Logistics quality as a competitive factor

Logistics quality as a competitive factor

Anyone who buys a product today expects far more from it than just the fact that it works reliably. This is just as true for the customer in the fashion boutique as it is for the buyer of a machine tool. The “classic” product quality – i.e. the physical, sustainable functionality of an item – has almost become a hygiene factor. They are taken for granted without being honored. However, if this quality feature is not right, there will be a lot of dissatisfaction.

In addition to this traditional focus on product quality, other dimensions such as logistical quality have now come to the fore. It is primarily measured in terms of delivery capability, adherence to delivery dates and quantity compliance. The times when the focus in many production companies was on capacity utilization are not so long ago. Production orders were scheduled according to this and not according to meeting deadlines; customers waited more or less patiently. Today, the planning focus is on high delivery capability and meeting deadlines. Customers want everything as immediately as possible; and if a delivery date is required, then it should be reliably met.

The more interchangeable a product, the more interchangeable the supplier behind a product, the more important the factors of the supplier’s ability to deliver and adherence to delivery dates become in competition. In business-to-consumer business, “ordered today, delivered tomorrow” has almost become the expectation of customers. Although some suppliers are making efforts to have such premium services paid for separately, it can be assumed that competition will ensure that this premium service will be provided at no extra cost in the medium term.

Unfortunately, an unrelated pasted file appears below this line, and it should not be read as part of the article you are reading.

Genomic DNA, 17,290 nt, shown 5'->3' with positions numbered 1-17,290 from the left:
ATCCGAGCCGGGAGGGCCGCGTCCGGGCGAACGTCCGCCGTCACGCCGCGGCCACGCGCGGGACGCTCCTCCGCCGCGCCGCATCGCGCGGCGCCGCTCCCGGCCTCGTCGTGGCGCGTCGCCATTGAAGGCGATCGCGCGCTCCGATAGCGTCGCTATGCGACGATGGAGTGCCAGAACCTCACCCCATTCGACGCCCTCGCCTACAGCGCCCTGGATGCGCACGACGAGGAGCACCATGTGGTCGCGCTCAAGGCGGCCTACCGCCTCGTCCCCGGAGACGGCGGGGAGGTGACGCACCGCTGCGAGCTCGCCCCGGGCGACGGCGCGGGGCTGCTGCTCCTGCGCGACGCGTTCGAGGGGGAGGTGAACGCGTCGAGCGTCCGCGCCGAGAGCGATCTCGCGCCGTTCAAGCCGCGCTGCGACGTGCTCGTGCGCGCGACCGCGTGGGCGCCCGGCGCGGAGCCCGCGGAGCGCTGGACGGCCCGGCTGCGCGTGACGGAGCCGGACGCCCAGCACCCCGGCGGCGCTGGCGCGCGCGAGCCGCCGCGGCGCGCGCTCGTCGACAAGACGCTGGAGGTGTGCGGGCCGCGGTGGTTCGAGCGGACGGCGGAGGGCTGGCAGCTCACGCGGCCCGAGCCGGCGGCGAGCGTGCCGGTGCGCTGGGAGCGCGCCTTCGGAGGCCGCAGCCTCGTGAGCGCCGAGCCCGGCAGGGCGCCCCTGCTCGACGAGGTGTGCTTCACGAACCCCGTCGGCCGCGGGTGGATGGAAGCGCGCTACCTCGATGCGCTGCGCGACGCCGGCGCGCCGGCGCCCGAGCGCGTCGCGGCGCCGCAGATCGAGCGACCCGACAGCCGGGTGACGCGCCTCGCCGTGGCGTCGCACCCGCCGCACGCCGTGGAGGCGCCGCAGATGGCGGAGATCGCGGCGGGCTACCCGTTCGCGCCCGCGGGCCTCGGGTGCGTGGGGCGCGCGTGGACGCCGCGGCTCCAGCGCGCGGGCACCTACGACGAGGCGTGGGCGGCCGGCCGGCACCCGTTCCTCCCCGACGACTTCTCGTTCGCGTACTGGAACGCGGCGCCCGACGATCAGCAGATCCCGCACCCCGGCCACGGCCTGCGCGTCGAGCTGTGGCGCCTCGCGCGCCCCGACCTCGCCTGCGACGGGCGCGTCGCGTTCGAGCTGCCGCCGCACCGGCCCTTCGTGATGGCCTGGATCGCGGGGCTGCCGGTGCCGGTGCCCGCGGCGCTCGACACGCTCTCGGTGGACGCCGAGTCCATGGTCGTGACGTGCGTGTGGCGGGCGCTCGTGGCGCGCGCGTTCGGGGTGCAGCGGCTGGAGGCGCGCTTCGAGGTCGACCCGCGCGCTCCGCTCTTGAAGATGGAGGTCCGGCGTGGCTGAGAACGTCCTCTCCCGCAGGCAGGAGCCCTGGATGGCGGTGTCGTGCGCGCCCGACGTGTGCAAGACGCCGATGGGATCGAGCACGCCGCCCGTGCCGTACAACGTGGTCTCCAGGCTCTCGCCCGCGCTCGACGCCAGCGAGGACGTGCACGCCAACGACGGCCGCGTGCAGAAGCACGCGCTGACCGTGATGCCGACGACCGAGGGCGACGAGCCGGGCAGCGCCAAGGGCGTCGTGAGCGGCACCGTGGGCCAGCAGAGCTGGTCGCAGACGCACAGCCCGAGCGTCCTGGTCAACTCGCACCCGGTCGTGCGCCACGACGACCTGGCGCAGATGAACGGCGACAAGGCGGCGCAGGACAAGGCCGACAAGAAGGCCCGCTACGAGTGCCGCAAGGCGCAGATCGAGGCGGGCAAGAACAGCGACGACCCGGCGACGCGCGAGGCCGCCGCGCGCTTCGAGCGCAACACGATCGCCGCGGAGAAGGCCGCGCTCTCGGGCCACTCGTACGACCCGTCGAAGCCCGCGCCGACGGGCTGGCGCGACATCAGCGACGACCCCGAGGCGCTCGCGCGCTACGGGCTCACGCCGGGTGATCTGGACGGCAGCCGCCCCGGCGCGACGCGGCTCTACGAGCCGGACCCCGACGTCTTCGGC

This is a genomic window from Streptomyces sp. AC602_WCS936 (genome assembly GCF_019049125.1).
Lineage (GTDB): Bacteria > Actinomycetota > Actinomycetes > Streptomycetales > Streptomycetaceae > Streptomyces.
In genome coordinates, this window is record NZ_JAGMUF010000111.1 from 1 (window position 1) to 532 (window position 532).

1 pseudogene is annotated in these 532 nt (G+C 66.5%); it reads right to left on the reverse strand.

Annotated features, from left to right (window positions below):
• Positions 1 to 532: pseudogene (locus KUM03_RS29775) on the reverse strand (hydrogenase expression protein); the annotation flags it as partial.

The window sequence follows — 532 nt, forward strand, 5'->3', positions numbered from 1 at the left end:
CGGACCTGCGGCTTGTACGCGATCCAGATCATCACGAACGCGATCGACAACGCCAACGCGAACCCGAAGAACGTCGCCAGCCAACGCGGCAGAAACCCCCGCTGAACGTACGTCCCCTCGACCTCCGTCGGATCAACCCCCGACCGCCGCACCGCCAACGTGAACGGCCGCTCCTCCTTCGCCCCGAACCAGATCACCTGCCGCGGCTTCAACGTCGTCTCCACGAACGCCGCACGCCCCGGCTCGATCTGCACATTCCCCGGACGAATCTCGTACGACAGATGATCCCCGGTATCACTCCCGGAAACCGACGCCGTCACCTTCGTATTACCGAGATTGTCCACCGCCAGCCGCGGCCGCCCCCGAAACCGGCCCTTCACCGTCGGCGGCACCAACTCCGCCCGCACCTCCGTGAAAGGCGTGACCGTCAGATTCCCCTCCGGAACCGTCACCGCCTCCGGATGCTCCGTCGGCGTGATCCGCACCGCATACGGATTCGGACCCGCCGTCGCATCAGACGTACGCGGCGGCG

You don’t test quality into a product; you create it in the design of the components and anchor it in the manufacturing processes. It would be a massive waste to have to produce a million parts in order to sell eight hundred thousand good parts. However, it would possibly also be massively wasteful to obtain 999,997 faultless parts from a production batch of one million parts; the manufacturing costs would possibly increase exorbitantly as a result. Six Sigma is not always economical to achieve.

The same applies to logistical quality. It cannot be achieved through stock levels, but must be anchored in the planning and scheduling of the value chain. The high delivery capability of a stocked product requires that stock is available so that picking and shipping can be initiated immediately. High availability of a complete order consisting of several order items requires even higher availability of the individual items: With 95% readiness for delivery of the individual items, there is only an approx. 60% probability of being able to deliver the entire order in full for an order of 10 order items. Only with 99.8% availability of the individual item have the chances improved to 98%, but with 75% more safety stock on each of the 10 individual items. And so it is important to balance delivery readiness on the fine line between too much and too little stock in such a way that the market accepts the logistical quality and ideally even rewards it in monetary terms. In any case, you should be able to afford them economically. As a general rule, inadequate quality is the death of any company, but too good quality can also cost you your neck.

Picture of Prof. Dr. Andreas Kemmner

Prof. Dr. Andreas Kemmner

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